As the saying goes, a home is a house with harmony. Directly or indirectly our shelter and the roof over the head give us a sense of comfort and safety. Medical Facilities are not different either as it becomes a place for solutions that a person is trying to find physically, mentally, or psychologically. The exact architectural design of a medical facility, along with its techniques and infrastructure, and its influence on healthcare quality has received attention lately in health care. Various facets of the medical environment, like light, color, and the formation of spaces for privacy and social connection, inspired theories, methodologies, and designs far beyond the walls of the institution, according to the study “Architectural Study Project” conducted by the American Psychiatric Association in collaboration with the American Institute of Architects.

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According to a 2005 National Commission on Macroeconomics and Health study, around 5 percent of India’s population experiences common psychiatric illnesses such as depression and anxiety. Five percent might seem less, but that’s nearly seven crores Indian citizens. Most of the causes are derived from physical and physiological illness. Unintentionally medical facilities’ designs play a major role in that.

To comprehend how architecture and design affect individuals psychologically, it is necessary to first understand the psychological impacts of various impulses on the nervous system. While the link between these operating systems and the psychological impacts of architecture and design on the brain may not be obvious at first, the pair play a critical role in stress management in modern humans.

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Being one of the hardest jobs and since doctors in India work for nearly 120 hours every week, even their mental stability and brain function are highly required. This will increase productivity and can enhance the precision of curing illnesses. Nurses, on the other hand, must run and reach around the wards in no time whenever required. Without any individual rooms, the nursing station is often an open space with the least ventilation ensuring no privacy. Reduced quality of treatment, compromised patient safety, patient dissatisfaction and increased turnover rates has been associated with doctor fatigue.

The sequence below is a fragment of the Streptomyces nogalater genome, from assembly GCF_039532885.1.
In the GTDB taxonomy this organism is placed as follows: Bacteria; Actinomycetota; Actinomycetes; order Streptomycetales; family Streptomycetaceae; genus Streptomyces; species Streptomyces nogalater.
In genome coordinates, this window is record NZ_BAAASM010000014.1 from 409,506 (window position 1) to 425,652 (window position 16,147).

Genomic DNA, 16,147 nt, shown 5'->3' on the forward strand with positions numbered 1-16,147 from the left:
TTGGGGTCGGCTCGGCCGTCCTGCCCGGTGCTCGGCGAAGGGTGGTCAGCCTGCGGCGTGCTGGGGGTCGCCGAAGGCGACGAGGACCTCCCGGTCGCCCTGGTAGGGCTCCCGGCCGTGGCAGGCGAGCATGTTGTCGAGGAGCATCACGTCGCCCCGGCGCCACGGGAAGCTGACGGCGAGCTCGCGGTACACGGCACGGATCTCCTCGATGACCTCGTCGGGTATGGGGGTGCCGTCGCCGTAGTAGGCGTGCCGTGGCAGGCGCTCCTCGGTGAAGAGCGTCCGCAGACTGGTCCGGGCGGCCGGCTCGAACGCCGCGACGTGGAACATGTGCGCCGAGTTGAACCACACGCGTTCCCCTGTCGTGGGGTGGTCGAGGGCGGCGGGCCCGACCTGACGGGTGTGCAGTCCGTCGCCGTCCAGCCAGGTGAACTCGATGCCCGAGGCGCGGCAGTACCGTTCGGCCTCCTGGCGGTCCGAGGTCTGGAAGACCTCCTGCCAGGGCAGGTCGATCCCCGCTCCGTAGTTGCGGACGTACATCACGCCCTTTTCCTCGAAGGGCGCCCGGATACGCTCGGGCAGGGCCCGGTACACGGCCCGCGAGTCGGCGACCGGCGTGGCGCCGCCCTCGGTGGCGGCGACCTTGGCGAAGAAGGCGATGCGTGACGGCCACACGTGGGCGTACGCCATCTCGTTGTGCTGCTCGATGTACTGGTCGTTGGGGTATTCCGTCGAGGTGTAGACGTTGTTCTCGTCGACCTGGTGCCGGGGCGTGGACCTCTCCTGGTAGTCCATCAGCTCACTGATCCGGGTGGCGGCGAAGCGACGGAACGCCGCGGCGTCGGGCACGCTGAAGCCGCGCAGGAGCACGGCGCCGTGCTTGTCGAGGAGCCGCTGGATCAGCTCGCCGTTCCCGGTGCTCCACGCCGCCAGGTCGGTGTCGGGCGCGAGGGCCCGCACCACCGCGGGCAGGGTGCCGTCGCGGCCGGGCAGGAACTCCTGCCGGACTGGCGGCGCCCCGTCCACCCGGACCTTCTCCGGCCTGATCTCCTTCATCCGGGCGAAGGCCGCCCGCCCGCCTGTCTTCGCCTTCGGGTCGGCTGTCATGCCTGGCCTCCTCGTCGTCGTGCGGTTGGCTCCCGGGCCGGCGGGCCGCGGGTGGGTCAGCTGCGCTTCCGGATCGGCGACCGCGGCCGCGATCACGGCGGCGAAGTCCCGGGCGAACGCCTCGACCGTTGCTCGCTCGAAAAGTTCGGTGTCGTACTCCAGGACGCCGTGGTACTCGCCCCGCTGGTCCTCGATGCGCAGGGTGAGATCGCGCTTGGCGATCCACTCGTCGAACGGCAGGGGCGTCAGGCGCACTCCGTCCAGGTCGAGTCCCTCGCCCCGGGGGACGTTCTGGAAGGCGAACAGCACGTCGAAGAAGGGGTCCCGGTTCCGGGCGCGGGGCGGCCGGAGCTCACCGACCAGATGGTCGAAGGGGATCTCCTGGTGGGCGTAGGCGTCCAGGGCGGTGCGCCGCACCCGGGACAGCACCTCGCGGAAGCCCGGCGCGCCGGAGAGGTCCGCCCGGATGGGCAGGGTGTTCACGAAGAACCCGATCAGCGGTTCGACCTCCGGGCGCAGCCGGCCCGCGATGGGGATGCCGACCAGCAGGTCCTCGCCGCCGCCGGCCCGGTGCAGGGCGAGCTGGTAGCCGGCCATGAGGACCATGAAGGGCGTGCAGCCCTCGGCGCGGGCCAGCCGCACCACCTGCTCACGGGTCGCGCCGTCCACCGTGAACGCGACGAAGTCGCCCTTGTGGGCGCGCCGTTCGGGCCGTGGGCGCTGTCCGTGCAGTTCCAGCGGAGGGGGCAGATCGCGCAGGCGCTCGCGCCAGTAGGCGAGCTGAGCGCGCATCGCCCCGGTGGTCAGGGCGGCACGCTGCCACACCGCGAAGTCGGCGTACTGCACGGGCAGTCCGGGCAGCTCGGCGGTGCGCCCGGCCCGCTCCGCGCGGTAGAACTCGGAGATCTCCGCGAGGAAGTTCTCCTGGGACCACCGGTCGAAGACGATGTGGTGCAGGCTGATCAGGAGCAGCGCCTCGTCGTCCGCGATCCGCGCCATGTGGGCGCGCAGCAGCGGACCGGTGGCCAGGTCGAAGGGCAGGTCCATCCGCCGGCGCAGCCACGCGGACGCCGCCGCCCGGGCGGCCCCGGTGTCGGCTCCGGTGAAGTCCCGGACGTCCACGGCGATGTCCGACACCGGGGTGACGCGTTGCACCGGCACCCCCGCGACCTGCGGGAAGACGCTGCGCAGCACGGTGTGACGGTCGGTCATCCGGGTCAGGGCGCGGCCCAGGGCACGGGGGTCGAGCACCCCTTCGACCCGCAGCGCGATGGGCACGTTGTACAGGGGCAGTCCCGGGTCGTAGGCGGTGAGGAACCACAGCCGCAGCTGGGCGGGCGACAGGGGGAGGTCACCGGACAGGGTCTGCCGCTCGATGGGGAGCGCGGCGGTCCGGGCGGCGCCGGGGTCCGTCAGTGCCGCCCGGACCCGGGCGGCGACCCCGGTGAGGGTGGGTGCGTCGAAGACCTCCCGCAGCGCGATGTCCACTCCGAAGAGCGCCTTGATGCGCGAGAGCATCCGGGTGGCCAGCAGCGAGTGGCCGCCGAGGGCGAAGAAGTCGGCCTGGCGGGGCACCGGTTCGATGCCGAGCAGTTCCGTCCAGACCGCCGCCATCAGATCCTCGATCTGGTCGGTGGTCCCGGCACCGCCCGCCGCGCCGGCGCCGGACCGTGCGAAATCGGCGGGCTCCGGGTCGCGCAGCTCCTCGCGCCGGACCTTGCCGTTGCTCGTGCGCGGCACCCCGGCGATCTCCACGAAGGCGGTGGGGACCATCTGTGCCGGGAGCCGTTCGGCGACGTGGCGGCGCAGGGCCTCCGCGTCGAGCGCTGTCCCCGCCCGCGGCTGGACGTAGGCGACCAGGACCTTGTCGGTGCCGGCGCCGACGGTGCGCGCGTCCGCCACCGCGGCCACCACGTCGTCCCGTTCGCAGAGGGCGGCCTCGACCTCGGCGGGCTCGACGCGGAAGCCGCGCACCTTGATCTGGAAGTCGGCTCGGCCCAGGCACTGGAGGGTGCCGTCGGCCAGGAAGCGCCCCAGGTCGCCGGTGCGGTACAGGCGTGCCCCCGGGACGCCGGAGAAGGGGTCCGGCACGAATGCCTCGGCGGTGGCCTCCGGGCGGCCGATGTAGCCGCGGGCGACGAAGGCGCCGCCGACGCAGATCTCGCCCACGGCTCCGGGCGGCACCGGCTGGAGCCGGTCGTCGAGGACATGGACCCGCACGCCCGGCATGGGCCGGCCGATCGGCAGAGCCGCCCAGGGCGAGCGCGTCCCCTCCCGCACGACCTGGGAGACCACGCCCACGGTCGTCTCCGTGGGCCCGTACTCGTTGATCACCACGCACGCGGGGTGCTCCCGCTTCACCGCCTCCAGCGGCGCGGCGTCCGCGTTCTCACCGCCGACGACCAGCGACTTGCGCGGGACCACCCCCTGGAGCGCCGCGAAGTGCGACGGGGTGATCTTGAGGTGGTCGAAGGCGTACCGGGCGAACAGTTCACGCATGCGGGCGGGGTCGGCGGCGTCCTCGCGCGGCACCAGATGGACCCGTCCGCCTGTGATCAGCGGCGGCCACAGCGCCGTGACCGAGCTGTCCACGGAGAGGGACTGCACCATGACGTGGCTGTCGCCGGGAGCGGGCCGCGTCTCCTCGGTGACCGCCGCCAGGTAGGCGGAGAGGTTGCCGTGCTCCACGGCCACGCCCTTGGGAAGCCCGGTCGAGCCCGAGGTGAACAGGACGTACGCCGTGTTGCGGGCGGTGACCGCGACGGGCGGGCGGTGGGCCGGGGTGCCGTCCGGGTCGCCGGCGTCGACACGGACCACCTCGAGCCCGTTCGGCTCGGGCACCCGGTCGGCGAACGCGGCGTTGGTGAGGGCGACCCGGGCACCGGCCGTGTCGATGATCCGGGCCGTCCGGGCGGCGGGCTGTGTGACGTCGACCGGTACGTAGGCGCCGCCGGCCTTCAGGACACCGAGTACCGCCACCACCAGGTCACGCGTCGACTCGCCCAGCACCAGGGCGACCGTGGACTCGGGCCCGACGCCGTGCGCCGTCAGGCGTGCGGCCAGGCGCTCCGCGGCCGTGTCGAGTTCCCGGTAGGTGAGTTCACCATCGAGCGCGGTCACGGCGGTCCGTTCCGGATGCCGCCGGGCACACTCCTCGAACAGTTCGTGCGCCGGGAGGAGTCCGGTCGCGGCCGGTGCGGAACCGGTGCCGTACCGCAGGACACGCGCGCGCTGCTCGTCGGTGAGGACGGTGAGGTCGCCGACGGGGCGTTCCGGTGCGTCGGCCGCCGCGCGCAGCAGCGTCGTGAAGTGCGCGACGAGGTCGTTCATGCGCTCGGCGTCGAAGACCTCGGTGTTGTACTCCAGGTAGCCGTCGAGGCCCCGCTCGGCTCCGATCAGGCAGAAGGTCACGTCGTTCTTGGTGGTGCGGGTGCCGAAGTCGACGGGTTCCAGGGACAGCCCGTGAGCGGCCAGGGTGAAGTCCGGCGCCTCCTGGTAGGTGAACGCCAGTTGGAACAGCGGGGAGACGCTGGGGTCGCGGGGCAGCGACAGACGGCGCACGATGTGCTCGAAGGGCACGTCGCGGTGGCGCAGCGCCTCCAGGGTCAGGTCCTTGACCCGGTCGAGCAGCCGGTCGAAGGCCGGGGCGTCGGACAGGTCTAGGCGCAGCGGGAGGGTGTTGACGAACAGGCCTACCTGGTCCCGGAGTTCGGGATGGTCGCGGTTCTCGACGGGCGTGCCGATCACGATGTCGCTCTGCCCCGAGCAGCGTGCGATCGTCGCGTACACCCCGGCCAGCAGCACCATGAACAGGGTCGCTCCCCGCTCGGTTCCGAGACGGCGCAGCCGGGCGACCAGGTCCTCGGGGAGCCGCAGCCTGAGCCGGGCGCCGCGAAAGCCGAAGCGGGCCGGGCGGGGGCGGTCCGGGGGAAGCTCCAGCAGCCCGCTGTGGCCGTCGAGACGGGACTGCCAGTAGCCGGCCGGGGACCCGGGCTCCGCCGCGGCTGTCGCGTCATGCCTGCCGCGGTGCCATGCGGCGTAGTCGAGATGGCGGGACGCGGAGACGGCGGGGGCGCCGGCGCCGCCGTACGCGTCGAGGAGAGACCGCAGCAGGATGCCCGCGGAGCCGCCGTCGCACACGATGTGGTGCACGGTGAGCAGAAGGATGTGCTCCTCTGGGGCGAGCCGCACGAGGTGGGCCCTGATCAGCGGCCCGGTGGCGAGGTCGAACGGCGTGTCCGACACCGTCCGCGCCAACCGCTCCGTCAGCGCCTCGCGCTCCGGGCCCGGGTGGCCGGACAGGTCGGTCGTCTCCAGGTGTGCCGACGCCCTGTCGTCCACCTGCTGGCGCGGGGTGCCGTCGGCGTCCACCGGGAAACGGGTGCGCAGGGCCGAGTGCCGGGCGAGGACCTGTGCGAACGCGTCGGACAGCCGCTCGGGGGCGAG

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Peace Island Medical Center, Washington set in a rural island with natural ventilation_©Archdaily

Bringing small changes while designing can bring dramatic effectiveness. Zoning the building space considering the connectivity, ventilation, and natural lighting can affect the building entirely. This will ensure the healing occurs quickly and will provide a cognitive and emotional response. Although windows serve the purpose of ventilation, having a natural expanse to view will elevate the psychological response.

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MASS Design Group Redesigns Hospital Spaces On The Fly To Protect Healthcare Workers_©World Architecture

Numerous scientific analyses in various contexts have confirmed the favorable impacts on human healthcare and function in response to biophilic design of the medical facilities. When applied to healthcare buildings, the reflection on biophilic design concepts is very intriguing. This is related not just to the increasing concentration of critical and anxiety elements in hospitals for patients, their families, and healthcare workers, but also to the fact that the hospital and the city are two different but interconnected systems that are visited and utilized by the very same people.

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Biophilic Hospital-Khoo Teck Puat Hospital_©Living-Future

Often, the rooms in the hospital are congested due to a lack of space. Ensuring that the building’s size, style, and services are ample will satisfy the various care needs of patients. Having enough floor area to walk and engage in slight movement increases the patient’s health restoration. Patients can benefit from the effective use of music and artwork to decrease sound pollution and improve characteristics that might lessen a patient’s duration of stay.